With a more than $20 billion trade deficit with China according to last year's data, Turkey is one of the countries that have a trade imbalance with the world's second-largest economy. Indeed, aside from commodity-rich countries like Iran, Australia, Germany, Saudi Arabia and Brazil that generally have a trade surplus with China, most countries import from the Far Eastern economy much more than they export. For Turkey, it does not seem plausible to reduce this trade deficit with China in the near future; however, some steps could be taken. In order to be more active in the Chinese market, Turkish businesspeople should change their perspective of the country, Ankara's Ambassador to Beijing Abdülkadir Emin Önen said. Önen suggested that the businesspeople of Turkey must start thinking about what they could sell to the second-largest economy instead of what they could purchase from it.
In an exclusive interview with Daily Sabah in Beijing, Önen evaluated Turkish-Chinese economic and diplomatic ties that have gained momentum over the last couple years in detail, suggesting ways to approach the immense Chinese market for Turkish businesspeople.
Across the globe, China is known as the largest supplier of goods for many countries, enjoying a trade surplus with most of them, including the world's largest economy the U.S., amounting to $370 billion according to 2017 figures. Last year's data showed China's exports reached $2.26 trillion, generating $422.5 billion in trade surplus. However, Önen pointed out, China is also the world's second-largest importer after the U.S. In 2017, the total value of China's imports saw a more than 15 percent increase compared to the previous year and reached $1.8 trillion. The country announced last year that its imports will reach $10 trillion over the next five years, which means that China's annual imports will reach $2 trillion. This huge market of imports has a significantly large population of high-income earners that like to spend money, the ambassador stated. In addition to high segment spenders, China also accommodates a middle class of 300 million people with annual incomes exceeding $20,000. "With such a huge import market that has great population potential, Turkish businesspeople must adopt a different approach to the Chinese market and change their perspective. They should focus on products to sell China, instead of looking for goods to buy," Önen said. Before entering this market, he added, the Turkish business world must conduct a very thorough sectoral analysis and act like a local Chinese actor.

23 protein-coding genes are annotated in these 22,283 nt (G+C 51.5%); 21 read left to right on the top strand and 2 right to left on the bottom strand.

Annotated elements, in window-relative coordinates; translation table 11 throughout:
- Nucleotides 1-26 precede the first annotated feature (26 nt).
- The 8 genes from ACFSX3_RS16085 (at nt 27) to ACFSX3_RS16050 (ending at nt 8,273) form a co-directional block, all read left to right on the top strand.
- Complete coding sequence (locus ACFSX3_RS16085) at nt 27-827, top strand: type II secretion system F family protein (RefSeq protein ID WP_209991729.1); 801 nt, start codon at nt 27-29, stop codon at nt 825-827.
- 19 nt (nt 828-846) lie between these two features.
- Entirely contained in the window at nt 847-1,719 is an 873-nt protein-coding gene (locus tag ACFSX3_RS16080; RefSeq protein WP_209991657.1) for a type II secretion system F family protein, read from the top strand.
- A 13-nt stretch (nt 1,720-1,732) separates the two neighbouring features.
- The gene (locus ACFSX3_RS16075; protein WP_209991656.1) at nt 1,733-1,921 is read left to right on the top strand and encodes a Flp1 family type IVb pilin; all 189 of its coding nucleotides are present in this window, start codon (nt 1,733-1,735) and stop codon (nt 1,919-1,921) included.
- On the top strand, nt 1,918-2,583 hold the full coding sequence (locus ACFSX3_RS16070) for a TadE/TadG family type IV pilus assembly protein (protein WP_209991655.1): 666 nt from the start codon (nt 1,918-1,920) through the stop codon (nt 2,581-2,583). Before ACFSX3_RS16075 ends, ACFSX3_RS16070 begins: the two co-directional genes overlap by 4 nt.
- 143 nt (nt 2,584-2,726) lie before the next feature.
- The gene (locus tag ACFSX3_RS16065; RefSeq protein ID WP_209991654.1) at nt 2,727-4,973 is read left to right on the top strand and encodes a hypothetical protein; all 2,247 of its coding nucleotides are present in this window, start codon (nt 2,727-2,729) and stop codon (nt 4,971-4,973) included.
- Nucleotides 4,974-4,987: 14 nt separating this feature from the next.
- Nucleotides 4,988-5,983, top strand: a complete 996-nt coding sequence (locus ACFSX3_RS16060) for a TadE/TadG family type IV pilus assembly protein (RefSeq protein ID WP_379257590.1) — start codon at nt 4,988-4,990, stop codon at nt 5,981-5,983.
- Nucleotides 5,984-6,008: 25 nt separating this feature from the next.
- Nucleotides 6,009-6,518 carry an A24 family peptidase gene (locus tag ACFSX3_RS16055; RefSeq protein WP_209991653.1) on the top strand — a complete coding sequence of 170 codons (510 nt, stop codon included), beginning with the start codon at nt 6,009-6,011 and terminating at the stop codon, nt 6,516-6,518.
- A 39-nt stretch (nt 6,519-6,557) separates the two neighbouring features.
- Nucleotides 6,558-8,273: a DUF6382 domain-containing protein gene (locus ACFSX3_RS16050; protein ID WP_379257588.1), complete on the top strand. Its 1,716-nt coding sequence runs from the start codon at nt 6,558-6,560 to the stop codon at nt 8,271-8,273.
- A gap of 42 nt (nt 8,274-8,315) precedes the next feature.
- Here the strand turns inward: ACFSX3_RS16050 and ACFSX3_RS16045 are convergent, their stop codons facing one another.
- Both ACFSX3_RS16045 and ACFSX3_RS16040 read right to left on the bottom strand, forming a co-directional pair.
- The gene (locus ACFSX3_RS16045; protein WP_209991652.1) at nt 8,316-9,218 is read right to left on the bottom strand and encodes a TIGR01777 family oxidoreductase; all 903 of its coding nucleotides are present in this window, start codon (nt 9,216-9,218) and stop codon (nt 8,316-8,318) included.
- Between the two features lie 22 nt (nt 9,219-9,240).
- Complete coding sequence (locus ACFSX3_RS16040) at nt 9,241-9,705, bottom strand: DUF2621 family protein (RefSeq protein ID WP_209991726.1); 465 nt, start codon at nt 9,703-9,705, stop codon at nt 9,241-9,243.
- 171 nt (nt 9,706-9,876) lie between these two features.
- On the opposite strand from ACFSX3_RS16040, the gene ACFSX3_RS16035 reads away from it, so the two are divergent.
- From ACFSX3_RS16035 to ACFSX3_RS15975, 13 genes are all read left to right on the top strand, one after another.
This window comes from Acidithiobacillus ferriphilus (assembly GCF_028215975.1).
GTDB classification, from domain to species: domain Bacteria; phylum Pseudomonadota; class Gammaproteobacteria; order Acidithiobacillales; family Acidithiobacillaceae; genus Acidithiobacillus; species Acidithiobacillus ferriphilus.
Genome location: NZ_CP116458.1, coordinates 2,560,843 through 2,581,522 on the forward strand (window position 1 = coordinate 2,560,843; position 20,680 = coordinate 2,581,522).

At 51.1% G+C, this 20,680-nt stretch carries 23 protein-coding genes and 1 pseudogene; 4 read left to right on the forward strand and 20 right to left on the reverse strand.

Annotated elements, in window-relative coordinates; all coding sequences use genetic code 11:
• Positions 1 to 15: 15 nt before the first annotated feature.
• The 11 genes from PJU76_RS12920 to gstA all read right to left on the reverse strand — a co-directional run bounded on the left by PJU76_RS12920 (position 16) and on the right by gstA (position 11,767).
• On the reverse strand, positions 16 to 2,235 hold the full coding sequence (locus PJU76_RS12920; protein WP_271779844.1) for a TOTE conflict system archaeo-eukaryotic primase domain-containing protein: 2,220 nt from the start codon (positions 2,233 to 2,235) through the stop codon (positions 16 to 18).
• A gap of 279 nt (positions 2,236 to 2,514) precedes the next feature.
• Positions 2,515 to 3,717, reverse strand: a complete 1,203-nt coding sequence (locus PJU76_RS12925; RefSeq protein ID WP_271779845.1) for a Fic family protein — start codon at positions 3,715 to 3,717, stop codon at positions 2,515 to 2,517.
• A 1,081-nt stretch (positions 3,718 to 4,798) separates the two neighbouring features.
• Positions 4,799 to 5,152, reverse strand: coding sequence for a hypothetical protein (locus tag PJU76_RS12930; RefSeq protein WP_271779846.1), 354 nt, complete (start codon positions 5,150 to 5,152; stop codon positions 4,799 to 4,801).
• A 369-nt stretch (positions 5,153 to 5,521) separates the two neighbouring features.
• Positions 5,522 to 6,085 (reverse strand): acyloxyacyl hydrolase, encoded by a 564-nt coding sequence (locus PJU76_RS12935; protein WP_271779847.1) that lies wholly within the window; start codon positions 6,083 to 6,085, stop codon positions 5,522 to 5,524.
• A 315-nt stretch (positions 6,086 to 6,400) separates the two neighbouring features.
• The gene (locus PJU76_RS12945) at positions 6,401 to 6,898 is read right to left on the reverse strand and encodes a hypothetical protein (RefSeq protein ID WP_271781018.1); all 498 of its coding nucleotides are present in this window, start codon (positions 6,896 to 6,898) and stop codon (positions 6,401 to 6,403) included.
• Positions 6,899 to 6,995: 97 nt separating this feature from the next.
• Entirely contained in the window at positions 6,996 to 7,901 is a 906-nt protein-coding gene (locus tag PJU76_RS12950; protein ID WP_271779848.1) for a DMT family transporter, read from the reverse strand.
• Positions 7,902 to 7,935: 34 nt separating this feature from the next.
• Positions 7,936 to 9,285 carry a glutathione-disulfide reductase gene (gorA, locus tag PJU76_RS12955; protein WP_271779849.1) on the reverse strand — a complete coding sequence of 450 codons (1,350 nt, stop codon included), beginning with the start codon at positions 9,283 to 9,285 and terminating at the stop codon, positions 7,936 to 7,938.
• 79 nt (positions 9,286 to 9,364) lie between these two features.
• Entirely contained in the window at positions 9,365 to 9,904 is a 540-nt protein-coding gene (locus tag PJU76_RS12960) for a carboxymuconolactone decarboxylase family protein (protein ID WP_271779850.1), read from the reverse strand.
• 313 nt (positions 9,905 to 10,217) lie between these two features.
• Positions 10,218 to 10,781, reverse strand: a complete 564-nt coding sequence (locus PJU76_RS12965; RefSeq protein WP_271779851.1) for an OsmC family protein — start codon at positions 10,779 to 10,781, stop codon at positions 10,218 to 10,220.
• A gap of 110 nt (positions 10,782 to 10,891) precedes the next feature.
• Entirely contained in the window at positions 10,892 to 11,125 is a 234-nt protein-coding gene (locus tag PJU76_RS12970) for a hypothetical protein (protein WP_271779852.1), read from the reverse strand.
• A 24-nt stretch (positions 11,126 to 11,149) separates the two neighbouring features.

For the first time, China will hold an international import expo in Shanghai Nov. 5-10. The expo will host 2,800 exhibitors from 130 countries, including Turkey. Turkish Trade Minister Ruhsar Pekcan is also expected to attend the expo with a delegation of Turkish businesspeople.
Ambassador Önen also highlighted that Turkish exporters might benefit from the U.S.-China trade war. One of the products China imports from the U.S. is soybeans. Although China imposed 25 percent import tariffs on soybeans, the country still continues to buy the product from American producers, Önen stated. "If we multiply our soybean production in Turkey, Turkish producers will be able to enter the Chinese market since our products will be much less costly and more competitive," he added and continued, "That's a very good opportunity created by U.S.-China trade conflict." The ambassador also underscored that Turkish exporters might also work on projects to sell mulberries, nuts, and dried fruit on which China levied additional import tariffs.